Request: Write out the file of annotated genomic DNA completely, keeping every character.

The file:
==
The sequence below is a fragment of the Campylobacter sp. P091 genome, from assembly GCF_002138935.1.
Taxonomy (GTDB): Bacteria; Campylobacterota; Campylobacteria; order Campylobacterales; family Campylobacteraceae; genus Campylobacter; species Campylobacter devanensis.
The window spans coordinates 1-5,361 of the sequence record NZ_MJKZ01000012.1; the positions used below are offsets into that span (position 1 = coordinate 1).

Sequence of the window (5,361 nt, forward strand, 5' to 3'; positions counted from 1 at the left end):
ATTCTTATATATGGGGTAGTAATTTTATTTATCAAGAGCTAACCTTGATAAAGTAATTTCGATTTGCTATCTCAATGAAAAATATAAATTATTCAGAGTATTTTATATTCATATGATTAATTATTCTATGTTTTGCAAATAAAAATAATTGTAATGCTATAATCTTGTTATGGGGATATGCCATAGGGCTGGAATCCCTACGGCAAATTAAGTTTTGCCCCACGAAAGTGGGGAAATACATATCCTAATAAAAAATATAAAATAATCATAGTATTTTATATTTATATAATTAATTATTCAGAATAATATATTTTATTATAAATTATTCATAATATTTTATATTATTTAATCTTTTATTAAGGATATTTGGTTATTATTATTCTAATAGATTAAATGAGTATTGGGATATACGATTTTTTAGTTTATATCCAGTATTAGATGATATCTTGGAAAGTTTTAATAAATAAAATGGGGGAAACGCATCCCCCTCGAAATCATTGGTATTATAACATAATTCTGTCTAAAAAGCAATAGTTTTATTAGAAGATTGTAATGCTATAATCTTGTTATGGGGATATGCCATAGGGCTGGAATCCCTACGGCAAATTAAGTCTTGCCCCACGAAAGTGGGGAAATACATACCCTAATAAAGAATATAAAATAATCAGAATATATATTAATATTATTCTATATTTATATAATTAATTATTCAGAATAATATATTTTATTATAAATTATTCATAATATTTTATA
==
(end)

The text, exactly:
The sequence below is a fragment of the Campylobacter sp. P091 genome, from assembly GCF_002138935.1.
Taxonomy (GTDB): Bacteria; Campylobacterota; Campylobacteria; order Campylobacterales; family Campylobacteraceae; genus Campylobacter; species Campylobacter devanensis.
The window spans coordinates 1-5,361 of the sequence record NZ_MJKZ01000012.1; the positions used below are offsets into that span (position 1 = coordinate 1).

Sequence of the window (5,361 nt, forward strand, 5' to 3'; positions counted from 1 at the left end):
ATTCTTATATATGGGGTAGTAATTTTATTTATCAAGAGCTAACCTTGATAAAGTAATTTCGATTTGCTATCTCAATGAAAAATATAAATTATTCAGAGTATTTTATATTCATATGATTAATTATTCTATGTTTTGCAAATAAAAATAATTGTAATGCTATAATCTTGTTATGGGGATATGCCATAGGGCTGGAATCCCTACGGCAAATTAAGTTTTGCCCCACGAAAGTGGGGAAATACATATCCTAATAAAAAATATAAAATAATCATAGTATTTTATATTTATATAATTAATTATTCAGAATAATATATTTTATTATAAATTATTCATAATATTTTATATTATTTAATCTTTTATTAAGGATATTTGGTTATTATTATTCTAATAGATTAAATGAGTATTGGGATATACGATTTTTTAGTTTATATCCAGTATTAGATGATATCTTGGAAAGTTTTAATAAATAAAATGGGGGAAACGCATCCCCCTCGAAATCATTGGTATTATAACATAATTCTGTCTAAAAAGCAATAGTTTTATTAGAAGATTGTAATGCTATAATCTTGTTATGGGGATATGCCATAGGGCTGGAATCCCTACGGCAAATTAAGTCTTGCCCCACGAAAGTGGGGAAATACATACCCTAATAAAGAATATAAAATAATCAGAATATATATTAATATTATTCTATATTTATATAATTAATTATTCAGAATAATATATTTTATTATAAATTATTCATAATATTTTATA